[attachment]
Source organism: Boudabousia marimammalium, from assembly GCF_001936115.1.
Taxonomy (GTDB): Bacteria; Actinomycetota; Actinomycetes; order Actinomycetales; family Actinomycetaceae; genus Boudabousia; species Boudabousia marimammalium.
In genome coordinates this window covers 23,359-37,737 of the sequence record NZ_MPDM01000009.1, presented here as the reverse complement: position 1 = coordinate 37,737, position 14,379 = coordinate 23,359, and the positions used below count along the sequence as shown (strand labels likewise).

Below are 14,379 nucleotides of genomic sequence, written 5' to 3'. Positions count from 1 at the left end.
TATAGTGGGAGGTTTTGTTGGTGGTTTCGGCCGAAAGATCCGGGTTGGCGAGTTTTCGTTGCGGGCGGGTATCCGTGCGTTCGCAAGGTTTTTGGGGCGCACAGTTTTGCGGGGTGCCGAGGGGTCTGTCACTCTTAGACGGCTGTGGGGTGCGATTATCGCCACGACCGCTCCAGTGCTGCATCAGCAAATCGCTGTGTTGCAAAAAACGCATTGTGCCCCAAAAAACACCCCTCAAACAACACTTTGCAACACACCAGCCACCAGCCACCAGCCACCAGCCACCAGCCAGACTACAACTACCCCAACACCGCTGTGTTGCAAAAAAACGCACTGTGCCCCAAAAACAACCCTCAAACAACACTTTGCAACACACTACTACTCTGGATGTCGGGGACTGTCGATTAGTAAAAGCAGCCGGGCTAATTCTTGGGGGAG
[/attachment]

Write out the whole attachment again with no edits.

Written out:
Source organism: Boudabousia marimammalium, from assembly GCF_001936115.1.
Taxonomy (GTDB): Bacteria; Actinomycetota; Actinomycetes; order Actinomycetales; family Actinomycetaceae; genus Boudabousia; species Boudabousia marimammalium.
In genome coordinates this window covers 23,359-37,737 of the sequence record NZ_MPDM01000009.1, presented here as the reverse complement: position 1 = coordinate 37,737, position 14,379 = coordinate 23,359, and the positions used below count along the sequence as shown (strand labels likewise).

Below are 14,379 nucleotides of genomic sequence, written 5' to 3'. Positions count from 1 at the left end.
TATAGTGGGAGGTTTTGTTGGTGGTTTCGGCCGAAAGATCCGGGTTGGCGAGTTTTCGTTGCGGGCGGGTATCCGTGCGTTCGCAAGGTTTTTGGGGCGCACAGTTTTGCGGGGTGCCGAGGGGTCTGTCACTCTTAGACGGCTGTGGGGTGCGATTATCGCCACGACCGCTCCAGTGCTGCATCAGCAAATCGCTGTGTTGCAAAAAACGCATTGTGCCCCAAAAAACACCCCTCAAACAACACTTTGCAACACACCAGCCACCAGCCACCAGCCACCAGCCACCAGCCAGACTACAACTACCCCAACACCGCTGTGTTGCAAAAAAACGCACTGTGCCCCAAAAACAACCCTCAAACAACACTTTGCAACACACTACTACTCTGGATGTCGGGGACTGTCGATTAGTAAAAGCAGCCGGGCTAATTCTTGGGGGAG